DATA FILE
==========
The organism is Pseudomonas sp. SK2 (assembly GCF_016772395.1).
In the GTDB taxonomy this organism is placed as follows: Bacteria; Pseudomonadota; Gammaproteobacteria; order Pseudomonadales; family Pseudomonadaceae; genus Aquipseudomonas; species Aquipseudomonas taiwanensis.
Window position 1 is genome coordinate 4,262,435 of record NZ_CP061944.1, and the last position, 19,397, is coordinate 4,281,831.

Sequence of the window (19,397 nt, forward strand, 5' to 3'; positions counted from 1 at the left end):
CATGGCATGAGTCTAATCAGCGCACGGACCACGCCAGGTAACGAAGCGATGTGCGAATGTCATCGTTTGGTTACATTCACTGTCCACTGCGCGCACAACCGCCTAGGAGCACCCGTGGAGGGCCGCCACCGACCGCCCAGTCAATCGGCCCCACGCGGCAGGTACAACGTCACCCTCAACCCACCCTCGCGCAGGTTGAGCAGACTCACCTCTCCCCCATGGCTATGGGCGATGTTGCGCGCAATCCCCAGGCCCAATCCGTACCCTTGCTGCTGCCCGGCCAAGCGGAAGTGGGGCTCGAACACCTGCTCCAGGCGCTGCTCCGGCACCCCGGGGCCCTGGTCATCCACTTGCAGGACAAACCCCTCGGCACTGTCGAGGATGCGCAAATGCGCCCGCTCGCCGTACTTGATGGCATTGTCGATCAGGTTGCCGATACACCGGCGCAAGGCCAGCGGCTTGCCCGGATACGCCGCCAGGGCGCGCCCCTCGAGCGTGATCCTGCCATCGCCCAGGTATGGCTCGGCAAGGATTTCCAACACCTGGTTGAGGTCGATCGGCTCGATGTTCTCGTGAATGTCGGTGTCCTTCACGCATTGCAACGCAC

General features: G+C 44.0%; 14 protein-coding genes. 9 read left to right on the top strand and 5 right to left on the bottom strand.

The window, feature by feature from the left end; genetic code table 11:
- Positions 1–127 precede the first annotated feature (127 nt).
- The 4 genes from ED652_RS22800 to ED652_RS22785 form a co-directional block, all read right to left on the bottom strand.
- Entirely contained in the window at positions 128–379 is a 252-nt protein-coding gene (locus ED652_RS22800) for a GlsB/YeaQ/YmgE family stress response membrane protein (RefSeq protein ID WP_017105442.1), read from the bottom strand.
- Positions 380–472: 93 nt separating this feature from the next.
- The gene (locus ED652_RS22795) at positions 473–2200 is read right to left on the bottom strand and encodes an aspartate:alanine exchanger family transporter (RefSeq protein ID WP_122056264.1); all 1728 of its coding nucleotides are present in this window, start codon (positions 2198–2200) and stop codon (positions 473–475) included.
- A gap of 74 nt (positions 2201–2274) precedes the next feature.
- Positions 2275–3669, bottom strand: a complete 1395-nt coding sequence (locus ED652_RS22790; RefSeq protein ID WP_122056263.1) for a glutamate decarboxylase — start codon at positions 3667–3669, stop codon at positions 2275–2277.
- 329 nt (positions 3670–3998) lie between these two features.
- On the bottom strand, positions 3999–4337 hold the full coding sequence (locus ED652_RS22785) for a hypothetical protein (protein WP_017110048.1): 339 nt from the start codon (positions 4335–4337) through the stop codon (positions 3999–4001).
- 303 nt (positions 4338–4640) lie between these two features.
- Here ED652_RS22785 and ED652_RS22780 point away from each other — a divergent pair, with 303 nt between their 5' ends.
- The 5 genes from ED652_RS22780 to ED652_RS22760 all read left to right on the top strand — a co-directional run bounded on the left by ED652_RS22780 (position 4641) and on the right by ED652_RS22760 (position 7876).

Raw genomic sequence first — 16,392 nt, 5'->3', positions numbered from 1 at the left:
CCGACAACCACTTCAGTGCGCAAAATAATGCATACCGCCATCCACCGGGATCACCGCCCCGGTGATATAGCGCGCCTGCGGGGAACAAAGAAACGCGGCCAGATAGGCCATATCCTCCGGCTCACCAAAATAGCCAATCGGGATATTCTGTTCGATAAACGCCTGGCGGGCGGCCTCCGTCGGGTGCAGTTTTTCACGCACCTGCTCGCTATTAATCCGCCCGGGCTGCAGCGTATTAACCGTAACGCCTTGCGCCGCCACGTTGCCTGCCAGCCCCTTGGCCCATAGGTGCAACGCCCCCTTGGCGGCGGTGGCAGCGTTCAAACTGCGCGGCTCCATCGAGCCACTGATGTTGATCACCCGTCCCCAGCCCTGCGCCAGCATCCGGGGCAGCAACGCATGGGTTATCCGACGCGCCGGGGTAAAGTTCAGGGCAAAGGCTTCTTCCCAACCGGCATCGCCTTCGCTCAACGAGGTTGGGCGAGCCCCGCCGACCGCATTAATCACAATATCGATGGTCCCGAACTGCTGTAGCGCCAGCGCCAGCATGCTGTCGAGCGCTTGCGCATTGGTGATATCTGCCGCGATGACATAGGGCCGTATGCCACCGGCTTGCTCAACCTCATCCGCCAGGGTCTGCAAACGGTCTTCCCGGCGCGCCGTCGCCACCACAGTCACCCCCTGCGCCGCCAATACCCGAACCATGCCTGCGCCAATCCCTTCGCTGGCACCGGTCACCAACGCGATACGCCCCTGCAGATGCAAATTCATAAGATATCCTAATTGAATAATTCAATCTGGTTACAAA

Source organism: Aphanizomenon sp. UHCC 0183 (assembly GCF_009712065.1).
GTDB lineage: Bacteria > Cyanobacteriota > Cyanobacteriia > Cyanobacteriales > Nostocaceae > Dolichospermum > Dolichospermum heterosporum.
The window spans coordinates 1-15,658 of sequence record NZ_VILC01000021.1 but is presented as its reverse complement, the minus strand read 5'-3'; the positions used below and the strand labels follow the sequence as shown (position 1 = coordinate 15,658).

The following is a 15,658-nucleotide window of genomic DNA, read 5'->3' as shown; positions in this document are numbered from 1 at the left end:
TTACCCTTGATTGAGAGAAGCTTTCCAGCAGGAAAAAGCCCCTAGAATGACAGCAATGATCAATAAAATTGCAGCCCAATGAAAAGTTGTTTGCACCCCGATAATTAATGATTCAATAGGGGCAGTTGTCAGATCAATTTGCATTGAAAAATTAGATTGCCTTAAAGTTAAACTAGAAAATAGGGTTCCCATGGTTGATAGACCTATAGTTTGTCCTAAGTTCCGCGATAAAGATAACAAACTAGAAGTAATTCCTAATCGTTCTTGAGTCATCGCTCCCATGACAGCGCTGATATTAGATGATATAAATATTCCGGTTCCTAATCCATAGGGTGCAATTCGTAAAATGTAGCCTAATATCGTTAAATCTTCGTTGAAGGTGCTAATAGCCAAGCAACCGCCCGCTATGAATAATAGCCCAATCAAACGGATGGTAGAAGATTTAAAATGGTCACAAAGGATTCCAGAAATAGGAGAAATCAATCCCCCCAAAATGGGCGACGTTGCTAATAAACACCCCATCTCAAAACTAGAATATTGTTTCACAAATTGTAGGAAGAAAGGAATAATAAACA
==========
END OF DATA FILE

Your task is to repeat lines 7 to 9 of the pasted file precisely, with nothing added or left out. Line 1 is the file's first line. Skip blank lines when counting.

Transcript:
The window, feature by feature from the left end; genetic code table 11:
- Positions 1–127 precede the first annotated feature (127 nt).
- The 4 genes from ED652_RS22800 to ED652_RS22785 form a co-directional block, all read right to left on the bottom strand.